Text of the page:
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Interesting Film set in war torn Beirut.,
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This review is from: Zaytoun [DVD] (DVD)
Set in war ravaged Beirut in 1982 during what became known as The First Lebanon War we meet a young, Palestinian, refugee, boy called Fahed. His mother is dead and he lives with his Father and Grandfather in a flea blown `house' in one of the camps, I believe it is Shatilla which became infamous for the massacre that took place there and in Sabra in September of that year. This point however, is not alluded to in this film. He wants to make money on the Beirut streets where Palestinians are none too welcomed by the local `hosts' play football and not go to school.
Instead he is forced to do militia training and life seems anything but good, in his class the desks of his dead friends have a framed photograph of them as a small shrine but also to let the kids remember. Then during an Israeli air raid his father is killed. This makes Fahed take militia a lot more seriously, so when a plane is shot down he is the first to want to capture the pilot. This turns out to be Yoni (Stephen Dorff - `Public Enemies'). Fahed just wants to kill him, but he soon realises that with the help of his enemy he might be able to get back to the land he still calls home. What follows is an unholy alliance of the two and a bizarre road trip through the war zone. That is an expansion of the advertised synopsis so is not a plot spoiler in case you were concerned.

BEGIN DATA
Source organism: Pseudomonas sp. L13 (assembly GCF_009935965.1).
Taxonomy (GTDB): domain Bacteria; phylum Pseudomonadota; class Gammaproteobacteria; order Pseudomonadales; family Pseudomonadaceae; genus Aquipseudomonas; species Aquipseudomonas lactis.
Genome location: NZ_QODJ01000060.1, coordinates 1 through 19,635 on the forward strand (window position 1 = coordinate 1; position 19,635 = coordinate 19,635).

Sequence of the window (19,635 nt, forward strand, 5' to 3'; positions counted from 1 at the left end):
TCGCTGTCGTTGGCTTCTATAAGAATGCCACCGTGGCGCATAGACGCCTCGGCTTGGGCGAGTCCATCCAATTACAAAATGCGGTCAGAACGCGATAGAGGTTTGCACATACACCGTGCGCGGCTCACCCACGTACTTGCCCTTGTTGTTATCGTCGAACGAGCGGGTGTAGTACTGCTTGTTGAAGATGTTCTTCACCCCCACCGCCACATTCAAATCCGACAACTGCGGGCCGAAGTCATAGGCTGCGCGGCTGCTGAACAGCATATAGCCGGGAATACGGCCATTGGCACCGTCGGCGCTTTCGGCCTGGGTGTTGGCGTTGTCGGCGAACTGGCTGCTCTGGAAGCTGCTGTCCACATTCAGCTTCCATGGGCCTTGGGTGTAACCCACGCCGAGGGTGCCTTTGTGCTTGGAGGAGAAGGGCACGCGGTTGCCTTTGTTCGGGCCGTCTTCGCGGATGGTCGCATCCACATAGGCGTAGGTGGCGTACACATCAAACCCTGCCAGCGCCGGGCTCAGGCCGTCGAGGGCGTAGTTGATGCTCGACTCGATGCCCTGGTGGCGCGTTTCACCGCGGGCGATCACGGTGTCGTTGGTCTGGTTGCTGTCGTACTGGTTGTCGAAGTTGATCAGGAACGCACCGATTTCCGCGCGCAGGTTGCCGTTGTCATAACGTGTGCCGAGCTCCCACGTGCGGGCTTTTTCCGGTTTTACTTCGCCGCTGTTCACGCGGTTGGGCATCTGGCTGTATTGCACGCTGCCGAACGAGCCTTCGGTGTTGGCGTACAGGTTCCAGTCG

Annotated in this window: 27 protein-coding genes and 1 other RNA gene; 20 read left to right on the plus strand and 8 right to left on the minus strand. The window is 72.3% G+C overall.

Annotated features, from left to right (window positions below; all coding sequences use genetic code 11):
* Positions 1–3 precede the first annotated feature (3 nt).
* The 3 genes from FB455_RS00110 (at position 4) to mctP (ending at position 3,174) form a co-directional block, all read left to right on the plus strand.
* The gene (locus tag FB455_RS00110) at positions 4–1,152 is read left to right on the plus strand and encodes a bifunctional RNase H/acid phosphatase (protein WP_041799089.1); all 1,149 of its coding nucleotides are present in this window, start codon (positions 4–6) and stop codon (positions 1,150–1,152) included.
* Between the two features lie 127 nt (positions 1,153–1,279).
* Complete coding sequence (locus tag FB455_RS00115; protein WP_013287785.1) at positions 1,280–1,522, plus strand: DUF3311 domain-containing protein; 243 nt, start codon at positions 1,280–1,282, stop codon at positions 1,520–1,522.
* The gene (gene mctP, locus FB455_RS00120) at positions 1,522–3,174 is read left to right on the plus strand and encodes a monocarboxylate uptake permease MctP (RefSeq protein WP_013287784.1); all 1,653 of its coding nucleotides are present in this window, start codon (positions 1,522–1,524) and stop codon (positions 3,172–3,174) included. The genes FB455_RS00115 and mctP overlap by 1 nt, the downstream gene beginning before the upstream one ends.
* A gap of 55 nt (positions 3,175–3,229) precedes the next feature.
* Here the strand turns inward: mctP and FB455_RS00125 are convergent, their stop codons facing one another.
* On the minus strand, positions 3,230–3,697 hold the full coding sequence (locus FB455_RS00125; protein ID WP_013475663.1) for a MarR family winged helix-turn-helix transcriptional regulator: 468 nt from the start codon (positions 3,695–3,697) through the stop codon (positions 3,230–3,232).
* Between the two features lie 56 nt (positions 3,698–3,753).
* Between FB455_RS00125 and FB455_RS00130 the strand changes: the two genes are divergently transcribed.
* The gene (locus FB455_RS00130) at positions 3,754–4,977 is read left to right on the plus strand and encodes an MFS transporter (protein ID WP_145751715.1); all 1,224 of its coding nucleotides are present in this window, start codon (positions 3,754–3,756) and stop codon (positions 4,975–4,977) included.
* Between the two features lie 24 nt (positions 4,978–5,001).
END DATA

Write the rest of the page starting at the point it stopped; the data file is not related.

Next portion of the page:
This is a really well made film, the attention to detail is excellent and I could not really tell if it was CGI for the planes and armaments, which are incidental, this is most definitely not a war film. It is sad it is moving and it will make you think. This highlights a war almost forgotten and still stoically ignored by most of the rest of the world and if a film can shine light on the tragedy, then it has my vote every day. Stephen Dorff is really good; he tends to be always the bridesmaid and never the bride in his films and I think he is actually an under rated actor and hope he gets more lead role gigs like this one.
It is in Arabic, Hebrew and English, but most of the dialogue is English. The sub titles are all in white and at times are virtually impossible to read, which was a pain. It was a co-op of funding groups that made this from France, the UK and others. The title track is from the lovely band `Dry The River' which was a nice touch. There is not a lot wrong with this even the length was just right at 110 minutes, some will question some of the on screen outcomes, but I for one thought it was well made, very entertaining and nicely produced film, for fans of world cinema or those who like to tip their cinematic toe into the unknown.